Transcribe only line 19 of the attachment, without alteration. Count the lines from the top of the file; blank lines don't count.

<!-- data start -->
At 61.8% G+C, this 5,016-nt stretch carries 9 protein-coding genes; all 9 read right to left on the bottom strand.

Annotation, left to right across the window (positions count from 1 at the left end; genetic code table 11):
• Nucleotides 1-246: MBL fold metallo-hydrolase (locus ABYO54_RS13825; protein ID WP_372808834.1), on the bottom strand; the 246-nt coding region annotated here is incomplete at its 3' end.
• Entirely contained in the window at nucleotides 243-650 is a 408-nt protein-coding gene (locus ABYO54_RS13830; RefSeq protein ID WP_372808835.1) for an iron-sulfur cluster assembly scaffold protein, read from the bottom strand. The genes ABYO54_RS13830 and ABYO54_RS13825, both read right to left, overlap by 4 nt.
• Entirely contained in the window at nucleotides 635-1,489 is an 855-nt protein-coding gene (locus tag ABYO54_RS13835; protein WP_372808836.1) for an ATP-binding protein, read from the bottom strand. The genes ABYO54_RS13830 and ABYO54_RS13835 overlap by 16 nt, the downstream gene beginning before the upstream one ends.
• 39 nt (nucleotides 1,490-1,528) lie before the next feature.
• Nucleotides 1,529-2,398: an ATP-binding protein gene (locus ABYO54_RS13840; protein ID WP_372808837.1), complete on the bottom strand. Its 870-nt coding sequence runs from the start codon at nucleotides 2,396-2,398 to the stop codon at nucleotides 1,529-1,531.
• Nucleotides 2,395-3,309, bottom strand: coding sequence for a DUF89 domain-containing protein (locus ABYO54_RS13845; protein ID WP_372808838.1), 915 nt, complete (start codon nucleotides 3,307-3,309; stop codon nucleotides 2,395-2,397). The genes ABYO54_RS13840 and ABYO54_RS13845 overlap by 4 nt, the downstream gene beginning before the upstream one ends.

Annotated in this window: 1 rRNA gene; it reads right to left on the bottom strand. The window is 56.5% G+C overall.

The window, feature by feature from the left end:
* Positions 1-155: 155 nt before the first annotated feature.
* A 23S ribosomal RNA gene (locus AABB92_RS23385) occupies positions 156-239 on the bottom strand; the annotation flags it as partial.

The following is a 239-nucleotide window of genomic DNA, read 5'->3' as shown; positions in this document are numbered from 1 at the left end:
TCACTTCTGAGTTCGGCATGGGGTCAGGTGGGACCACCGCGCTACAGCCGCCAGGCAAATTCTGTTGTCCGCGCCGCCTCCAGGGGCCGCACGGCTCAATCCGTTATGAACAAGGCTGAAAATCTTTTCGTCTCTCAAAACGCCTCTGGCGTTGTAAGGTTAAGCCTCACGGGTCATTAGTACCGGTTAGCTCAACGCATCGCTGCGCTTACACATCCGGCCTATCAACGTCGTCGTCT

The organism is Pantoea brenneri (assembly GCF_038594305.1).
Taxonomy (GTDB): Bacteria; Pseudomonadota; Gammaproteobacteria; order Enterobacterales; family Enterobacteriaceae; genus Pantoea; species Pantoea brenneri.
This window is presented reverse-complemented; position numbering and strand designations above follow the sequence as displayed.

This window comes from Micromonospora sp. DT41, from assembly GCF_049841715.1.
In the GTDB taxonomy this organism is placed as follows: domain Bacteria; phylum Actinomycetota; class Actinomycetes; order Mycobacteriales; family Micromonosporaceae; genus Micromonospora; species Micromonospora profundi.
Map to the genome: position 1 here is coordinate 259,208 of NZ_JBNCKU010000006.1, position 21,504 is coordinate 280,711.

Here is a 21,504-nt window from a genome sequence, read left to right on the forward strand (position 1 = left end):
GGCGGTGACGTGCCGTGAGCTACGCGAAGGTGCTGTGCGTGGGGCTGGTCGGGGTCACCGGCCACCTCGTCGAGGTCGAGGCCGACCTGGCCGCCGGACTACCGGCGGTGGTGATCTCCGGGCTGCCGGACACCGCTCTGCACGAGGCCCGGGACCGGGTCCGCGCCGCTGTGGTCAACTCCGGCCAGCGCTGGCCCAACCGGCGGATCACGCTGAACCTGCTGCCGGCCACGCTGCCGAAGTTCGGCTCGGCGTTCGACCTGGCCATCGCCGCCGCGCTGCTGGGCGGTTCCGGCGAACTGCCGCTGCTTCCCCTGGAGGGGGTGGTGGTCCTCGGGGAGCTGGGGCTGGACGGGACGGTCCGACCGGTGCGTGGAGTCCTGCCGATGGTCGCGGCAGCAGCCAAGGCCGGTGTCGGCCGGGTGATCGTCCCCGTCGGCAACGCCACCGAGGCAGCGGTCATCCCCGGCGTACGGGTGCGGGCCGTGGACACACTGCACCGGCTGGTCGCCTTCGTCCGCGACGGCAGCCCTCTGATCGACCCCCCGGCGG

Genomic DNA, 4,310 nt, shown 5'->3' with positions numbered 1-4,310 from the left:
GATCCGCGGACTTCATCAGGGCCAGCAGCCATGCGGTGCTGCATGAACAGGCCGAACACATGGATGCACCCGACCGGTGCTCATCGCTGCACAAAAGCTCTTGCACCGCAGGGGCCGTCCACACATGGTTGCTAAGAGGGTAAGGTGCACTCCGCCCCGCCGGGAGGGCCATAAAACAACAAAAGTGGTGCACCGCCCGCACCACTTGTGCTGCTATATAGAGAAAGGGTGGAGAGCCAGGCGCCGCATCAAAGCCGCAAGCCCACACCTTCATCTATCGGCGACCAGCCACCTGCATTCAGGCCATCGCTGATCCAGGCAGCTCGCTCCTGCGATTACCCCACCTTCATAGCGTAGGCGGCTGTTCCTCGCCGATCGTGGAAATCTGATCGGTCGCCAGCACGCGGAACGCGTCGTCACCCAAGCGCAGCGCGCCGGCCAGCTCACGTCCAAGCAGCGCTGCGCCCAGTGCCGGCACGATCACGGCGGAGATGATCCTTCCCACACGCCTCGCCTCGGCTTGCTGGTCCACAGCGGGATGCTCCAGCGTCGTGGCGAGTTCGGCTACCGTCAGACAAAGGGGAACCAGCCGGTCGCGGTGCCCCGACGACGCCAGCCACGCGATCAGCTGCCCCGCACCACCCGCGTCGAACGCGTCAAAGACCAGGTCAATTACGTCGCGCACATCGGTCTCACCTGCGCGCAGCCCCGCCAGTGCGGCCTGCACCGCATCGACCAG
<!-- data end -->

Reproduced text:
In the GTDB taxonomy this organism is placed as follows: domain Bacteria; phylum Actinomycetota; class Actinomycetes; order Mycobacteriales; family Micromonosporaceae; genus Micromonospora; species Micromonospora profundi.